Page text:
In the end, as might be expected, I thought Scott Brown was the clear winner this evening. But what do you think? Was my analysis spot-on or wildly off the mark?
Feel free to leave your thoughts in the comments section below
Just from general observations, but I think Warren is getting zero numbers from the debate, and possibly losing some on independent voters. So, going past one debate might not be smart for her.
Gregory spent the debate interrupting and attacking Scott Brown. It often seemed like a debate between Brown and Gregory, with Warren as an audience member. True, Gregory disputed with Warren a time or two -- but his was not an even-handed approach.
And Boston TV this morning tells me that Warren "won".
So, there you go. Get ready for Obama's smack-down of Mitt Romney tomorrow. The stories are already at the printing plant.
Granny has to know that she’s been found out. She reminds me of a drunk driver who has been pulled over and is failing all of the field sobriety tests. She’s hoping against hope that the cop can’t tell she’s “hammered”... Please turn around and put your hands behind your back, Granny...
The whole of political discourse and debate in Massachuetts is, from the point of view of the people in “flyover country”, somewhere out in a fever swamp, where rules of logic and reason are discarded, and emotion is the controlling factor.
Law and precedent be damned. There is little or no attempt to argue a point on its merits (though Brown does, to his credit, at least mention bipartisanship). This is a struggle between serpent and rodent, each with different modes of defense and attack.
The lesser of two evils, it turns out, is STILL evil, but in the spirit of attempting to domesticate and bring forth a more tranquil existence, is still tractable to some compromise and would, on occasion, relinquish some point that seems like surrender at first, but is only an operational tactic.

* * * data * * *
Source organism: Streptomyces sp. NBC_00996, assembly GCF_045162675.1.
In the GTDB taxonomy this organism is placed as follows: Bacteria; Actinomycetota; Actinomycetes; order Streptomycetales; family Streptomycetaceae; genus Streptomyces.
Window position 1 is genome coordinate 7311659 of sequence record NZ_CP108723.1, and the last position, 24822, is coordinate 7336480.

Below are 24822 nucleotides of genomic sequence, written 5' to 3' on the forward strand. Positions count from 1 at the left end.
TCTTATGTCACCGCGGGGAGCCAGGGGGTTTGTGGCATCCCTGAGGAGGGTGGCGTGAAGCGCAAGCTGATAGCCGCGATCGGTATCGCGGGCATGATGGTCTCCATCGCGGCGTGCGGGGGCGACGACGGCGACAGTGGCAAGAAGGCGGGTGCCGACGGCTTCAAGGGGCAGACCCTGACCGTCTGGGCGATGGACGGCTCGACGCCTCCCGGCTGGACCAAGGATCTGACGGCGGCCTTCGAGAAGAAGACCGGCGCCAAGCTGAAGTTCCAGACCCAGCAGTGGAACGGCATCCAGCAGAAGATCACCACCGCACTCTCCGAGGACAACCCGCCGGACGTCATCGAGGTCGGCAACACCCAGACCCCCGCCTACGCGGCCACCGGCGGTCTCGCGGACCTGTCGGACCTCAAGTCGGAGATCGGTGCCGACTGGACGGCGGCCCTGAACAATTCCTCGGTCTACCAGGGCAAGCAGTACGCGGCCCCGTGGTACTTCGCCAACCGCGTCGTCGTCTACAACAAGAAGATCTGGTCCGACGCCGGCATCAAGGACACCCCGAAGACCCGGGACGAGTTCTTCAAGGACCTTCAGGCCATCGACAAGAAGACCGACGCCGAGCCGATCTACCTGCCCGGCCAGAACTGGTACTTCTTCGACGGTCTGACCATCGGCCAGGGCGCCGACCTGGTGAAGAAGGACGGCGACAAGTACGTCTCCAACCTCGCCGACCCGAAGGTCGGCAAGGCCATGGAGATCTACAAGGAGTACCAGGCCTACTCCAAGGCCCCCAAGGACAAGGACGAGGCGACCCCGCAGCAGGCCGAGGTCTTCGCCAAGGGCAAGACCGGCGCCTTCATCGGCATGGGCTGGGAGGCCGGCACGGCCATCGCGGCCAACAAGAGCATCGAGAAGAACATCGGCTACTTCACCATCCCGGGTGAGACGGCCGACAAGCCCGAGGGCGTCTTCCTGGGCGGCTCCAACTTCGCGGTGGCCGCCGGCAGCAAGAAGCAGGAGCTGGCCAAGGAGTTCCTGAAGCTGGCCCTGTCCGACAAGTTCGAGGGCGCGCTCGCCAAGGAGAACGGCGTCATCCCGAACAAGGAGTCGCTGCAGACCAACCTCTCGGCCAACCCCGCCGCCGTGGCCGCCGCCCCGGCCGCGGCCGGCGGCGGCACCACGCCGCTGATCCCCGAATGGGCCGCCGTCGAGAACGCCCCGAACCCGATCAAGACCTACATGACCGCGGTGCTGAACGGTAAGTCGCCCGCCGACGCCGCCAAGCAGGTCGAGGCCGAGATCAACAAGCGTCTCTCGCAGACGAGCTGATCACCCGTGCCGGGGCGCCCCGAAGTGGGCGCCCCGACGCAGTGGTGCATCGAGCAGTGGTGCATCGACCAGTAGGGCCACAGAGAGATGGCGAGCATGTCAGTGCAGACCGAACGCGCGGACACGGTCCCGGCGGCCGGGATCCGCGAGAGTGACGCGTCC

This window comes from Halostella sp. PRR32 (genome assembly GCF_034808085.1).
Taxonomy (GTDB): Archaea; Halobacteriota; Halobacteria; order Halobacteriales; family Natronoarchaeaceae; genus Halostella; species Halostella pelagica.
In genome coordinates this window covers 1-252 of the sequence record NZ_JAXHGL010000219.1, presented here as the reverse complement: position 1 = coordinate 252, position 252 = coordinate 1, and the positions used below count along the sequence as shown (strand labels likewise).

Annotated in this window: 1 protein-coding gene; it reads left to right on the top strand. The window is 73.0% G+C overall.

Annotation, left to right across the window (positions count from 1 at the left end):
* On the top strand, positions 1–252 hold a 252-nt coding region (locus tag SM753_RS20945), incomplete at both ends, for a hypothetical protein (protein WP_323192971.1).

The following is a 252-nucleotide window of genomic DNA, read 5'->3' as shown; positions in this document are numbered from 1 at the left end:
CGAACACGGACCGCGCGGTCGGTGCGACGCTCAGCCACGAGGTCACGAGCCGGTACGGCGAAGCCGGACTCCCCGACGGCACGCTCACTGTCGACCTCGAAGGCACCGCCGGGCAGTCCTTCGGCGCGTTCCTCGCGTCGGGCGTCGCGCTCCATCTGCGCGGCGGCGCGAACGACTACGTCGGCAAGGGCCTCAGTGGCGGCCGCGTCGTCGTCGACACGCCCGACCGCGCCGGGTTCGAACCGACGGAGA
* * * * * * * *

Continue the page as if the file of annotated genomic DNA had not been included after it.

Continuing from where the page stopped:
It may be that Scott has determined this line is better used closer to election time and/or that he wants more verification and facts to utilize... but come on, it's devastating.
Had Brown not turned his back on conservatives after getting elected to the senate, he would be well ahead in his current race.
Scott Brown never claimed to be a conservative, he has always classified himself as an independent and still does. I'll take him over lyin' lizzie any day of the week because I know that he will vote with republicans at least 80% or more of the time, whereas lyin' lizzie will never ever cross party lines to vote with republicans.
Another Pelosi, she talks with her hands.
You are aware this is Massachusetts, not Mississippi, right?
And not to mention that BO has most likely been given the questions.